[seqfan] Re: definition of A002848

franktaw at netscape.net franktaw at netscape.net
Tue Feb 9 18:09:32 CET 2010

Possibly (I haven't really checked, but the pattern is right) A002849 
is the number of partitions of a subset of 1..n into triples X+Y=Z, 
with the maximum possible number of such triples.  A002848 would then 
be the number of such partitions that include n in one of the triples.

If this is correct, I would argue that A002849(1) and A002849(2) should 
both be 1, representing the empty partition.

Franklin T. Adams-Watters

-----Original Message-----
From: Andrew Weimholt <andrew.weimholt at gmail.com>

A002849 has the same definition, but different terms. One or both
definitions are wrong.

If you google "unity of combinatorics", the third result is a google 
books page.
R. K. Guy briefly discusses the X+Y=Z problem and the X+Y=2Z problem.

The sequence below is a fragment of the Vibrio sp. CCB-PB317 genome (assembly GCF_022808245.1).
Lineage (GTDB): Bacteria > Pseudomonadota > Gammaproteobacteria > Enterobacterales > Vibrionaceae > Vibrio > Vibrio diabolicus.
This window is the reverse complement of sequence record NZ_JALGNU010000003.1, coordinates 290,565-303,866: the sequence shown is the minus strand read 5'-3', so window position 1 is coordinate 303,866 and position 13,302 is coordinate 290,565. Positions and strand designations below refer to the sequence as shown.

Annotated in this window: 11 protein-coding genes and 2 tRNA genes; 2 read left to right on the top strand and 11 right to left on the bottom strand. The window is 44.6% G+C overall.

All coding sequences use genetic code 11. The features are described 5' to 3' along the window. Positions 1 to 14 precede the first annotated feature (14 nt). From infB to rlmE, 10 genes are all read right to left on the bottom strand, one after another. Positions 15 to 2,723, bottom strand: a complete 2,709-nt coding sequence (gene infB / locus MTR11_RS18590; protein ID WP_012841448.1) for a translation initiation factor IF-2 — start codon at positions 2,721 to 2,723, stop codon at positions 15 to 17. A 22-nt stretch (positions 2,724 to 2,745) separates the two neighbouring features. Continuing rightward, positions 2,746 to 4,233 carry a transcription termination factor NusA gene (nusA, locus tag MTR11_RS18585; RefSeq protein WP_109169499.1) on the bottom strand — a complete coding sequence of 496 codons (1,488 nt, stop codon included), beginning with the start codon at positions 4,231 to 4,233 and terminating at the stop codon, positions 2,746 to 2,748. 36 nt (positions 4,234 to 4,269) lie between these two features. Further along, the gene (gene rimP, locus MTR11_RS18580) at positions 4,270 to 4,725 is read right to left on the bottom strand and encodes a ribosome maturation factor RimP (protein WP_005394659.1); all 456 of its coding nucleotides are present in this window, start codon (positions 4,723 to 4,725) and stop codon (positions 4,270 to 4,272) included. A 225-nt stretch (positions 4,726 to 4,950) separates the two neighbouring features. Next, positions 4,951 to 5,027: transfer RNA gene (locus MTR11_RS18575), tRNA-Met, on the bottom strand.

Given the numbers 1 to 3n, the goal is to partition them into triples 
such that
each triple is a solution to X+Y=Z. For example...


is one solution for n=4

here are two more for n=4



Unfortunately, this still doesn't shed much light on A002848 and
A002849, as the terms
do not seem to match.

As Guy notes, the X+Y=Z problem only has solutions for n == 0 or 1 mod 
whereas A002848 and A002849 only contain zeros for a(1) and a(2).

Something else is still missing.


On Mon, Feb 8, 2010 at 11:03 PM,  <franktaw at netscape.net> wrote:
> Nothing so straightforward is going to work, because the sequence 
> as they exist are not monotonic.  The first reference, "R. K. Guy,
> ``Sedlacek's Conjecture on Disjoint Solutions of x+y= z,'' in Proc.
> Conf. Number Theory. Pullman, WA, 1971, pp. 221-223.", looks to me 
> the place to start; unfortunately, I don't have access to this.
> Franklin T. Adams-Watters
> -----Original Message-----
> From: Rainer Rosenthal <r.rosenthal at web.de>
> Max Alekseyev wrote:
>> Does anybody understand the definition of A002848 and how it produces
>> the listed terms?
> Just a guess, to be verified:  "number of solutions of x+y+z=n"
> a(3)=1 solutions: 1+1+1=3
> a(4)=1 solutions: 1+1+2=4
> a(5)=2 solutions: 1+1+3=5 and 1+2+2=5
> a(6)=2 solutions: 1+1+4=6 and 1+2+3=6
> oops ... there is 2+2+2=6 as well.
> What a pity :-(
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